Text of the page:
Welfare policies may influence work-life balance and might subsequently have an effect on health outcomes [5, 14, 15, 64]. Countries with more generous social policies such as quality child care service, extensive parental leave, and generous social benefits may influence the magnitude of the association between work-life conflict and health-related outcomes [5, 64, 65]. For instance, Artazcoz and his colleagues [64] could not find any evidence that work-life conflict and poor self-reported health among working adults in northern Europe, where many generous welfare policies exist, but the study found an association between work-life conflict and poor health in Conservative and Southern European welfare states with less generous welfare benefits. In contrast, Hagqvist and his colleagues [12] noted that Nordic countries may show higher association between work-family conflict and low well-being as compared to countries with a more traditional family model in Europe.

A plethora of studies on work-life balance and health status have been based on a single country [25, 41, 66]. Still, only a few studies have focused on cross-country variation in welfare state typologies as well as gender differences [9, 67]. To the best of our knowledge, no previous study has used a more comprehensive cross-country sample as the underlying conceptual structure for making a comparison. Hence, this study seeks to contribute to a deeper understanding of the gender difference in the relationship between work-life conflict and poor self-reported health among working adults in Europe. In addition, we analyse whether these effects vary across different welfare state regimes in Europe. By drawing on the theoretical relationship that exists between work-life conflict and self-reported health, the following research questions will be addressed:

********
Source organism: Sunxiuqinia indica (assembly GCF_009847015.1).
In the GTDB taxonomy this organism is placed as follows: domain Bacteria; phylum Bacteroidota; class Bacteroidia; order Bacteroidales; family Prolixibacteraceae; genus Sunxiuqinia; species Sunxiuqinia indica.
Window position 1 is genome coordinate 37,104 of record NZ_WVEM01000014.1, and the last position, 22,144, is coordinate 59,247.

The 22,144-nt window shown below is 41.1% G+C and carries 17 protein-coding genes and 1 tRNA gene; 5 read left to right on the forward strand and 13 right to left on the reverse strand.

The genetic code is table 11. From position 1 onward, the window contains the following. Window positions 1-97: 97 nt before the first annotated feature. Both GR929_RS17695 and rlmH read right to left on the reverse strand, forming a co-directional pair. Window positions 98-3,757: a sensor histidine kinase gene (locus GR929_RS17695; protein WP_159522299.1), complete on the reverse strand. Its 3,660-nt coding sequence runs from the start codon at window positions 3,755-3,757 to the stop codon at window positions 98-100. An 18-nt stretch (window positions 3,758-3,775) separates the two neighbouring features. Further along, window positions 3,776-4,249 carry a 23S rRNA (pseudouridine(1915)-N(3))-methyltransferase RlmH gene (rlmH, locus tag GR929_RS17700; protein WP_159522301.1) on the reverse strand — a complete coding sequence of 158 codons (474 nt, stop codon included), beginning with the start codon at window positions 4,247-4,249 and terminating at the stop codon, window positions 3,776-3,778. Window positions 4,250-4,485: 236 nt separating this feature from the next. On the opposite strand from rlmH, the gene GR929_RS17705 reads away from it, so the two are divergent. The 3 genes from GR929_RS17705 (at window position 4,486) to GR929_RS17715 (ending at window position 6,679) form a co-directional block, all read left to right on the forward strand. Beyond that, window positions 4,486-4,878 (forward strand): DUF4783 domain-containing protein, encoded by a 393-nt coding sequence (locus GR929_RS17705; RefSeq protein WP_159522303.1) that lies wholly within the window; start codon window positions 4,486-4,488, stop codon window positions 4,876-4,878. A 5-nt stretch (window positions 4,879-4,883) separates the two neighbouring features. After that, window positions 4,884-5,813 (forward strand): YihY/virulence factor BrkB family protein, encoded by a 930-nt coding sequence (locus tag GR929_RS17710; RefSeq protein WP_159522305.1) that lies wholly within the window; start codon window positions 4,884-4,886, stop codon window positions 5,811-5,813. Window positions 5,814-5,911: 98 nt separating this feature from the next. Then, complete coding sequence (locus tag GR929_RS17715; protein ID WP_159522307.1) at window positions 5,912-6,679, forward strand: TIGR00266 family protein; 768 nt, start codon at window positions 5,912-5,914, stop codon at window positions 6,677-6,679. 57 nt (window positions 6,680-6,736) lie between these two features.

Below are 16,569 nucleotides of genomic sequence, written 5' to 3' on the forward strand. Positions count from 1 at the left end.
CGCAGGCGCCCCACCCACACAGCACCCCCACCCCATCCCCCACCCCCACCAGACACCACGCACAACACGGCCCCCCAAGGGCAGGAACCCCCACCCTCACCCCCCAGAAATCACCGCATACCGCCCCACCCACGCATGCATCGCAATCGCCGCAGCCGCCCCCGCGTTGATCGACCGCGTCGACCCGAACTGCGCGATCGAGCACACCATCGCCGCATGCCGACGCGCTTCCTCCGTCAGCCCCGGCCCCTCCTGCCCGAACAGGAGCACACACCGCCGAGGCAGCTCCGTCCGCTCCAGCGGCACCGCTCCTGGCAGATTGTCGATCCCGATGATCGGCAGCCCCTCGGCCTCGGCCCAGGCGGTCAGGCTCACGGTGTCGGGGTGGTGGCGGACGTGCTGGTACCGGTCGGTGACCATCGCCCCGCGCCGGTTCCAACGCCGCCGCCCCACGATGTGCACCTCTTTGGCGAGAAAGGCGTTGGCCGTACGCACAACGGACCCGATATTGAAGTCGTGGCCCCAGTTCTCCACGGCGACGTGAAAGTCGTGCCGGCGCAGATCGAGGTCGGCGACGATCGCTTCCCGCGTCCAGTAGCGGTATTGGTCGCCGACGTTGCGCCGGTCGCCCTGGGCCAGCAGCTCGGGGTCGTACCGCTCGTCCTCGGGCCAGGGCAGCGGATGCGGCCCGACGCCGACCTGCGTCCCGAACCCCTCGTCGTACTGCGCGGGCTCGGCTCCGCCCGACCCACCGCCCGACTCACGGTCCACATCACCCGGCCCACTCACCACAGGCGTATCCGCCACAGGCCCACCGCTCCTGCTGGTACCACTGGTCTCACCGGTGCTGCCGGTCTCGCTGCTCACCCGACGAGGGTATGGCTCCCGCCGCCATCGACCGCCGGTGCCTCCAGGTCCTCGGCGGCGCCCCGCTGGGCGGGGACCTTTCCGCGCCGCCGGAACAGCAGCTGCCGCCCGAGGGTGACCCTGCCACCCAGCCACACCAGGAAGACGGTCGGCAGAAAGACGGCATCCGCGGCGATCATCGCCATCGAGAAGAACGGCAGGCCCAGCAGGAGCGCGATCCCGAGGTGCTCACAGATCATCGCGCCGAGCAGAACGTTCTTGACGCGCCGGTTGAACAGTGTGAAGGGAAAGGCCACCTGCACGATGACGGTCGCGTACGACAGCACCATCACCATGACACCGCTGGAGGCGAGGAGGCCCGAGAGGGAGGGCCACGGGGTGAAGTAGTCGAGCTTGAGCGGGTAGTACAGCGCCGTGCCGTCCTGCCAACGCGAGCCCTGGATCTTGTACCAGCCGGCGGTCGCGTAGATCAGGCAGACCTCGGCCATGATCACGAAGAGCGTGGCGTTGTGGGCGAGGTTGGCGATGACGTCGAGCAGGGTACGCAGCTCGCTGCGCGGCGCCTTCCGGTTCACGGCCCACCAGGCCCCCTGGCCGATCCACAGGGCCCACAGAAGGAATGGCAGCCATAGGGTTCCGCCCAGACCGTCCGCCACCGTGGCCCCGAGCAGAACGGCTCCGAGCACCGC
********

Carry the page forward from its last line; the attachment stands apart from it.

1. 1.

    Is there a relationship between work-life conflict and poor self-reported health among working adults in contemporary welfare states in Europe?

  2. 2.

    Does the relationship between work-life conflict and poor self-reported health differ by gender?

  3. 3.

    To what extent do these relationships vary by welfare state regimes among men and women in Europe?

Methods

Data

This study was based on the 6th European Working Conditions Survey (EWCS 2015), conducted by the European Foundation for the Improvement of Living and Working Conditions. The EWCS survey data covered 35 countries in Europe. This includes EU28 countries, two countries from the European Free Trade Association (Norway and Switzerland), and five potential EU candidates’ countries (Albania, the Former Yugoslav Republic of Macedonia, Turkey, Serbia, and Montenegro). The target population of the survey was working adults who were between the ages of 15 years and above. The EWCS adopted a multistage, stratified, random sample in selecting the target population in each country. The target sample size for most countries was 1000, however, because some countries had larger workforce than others, the sample size varied [68]. For instance, the target sample size was increased to 1200 for Poland, 1300 for Spain, 1400 for Italy, 1500 for France, 1600 for UK, and 2000 for both Germany and Turkey. Furthermore, the European Foundation for the Improvement of Living and Working Conditions (Eurofound) also offered opportunity for countries to top-up their sample size. This opportunity was taken up by Belgium, Slovenia, and Spain which allowed them to increase their sample size to 2500, 1600, and 3300 respectively. Each country was stratified by region and the degree of urbanization. Primary sampling units (PSU) were randomly selected with probability proportional to size in each of the stratum. A random sample of household or individuals were further selected from each PSU [68]. A total of about 44,000 respondents were selected for a face-to-face interview in their respective households.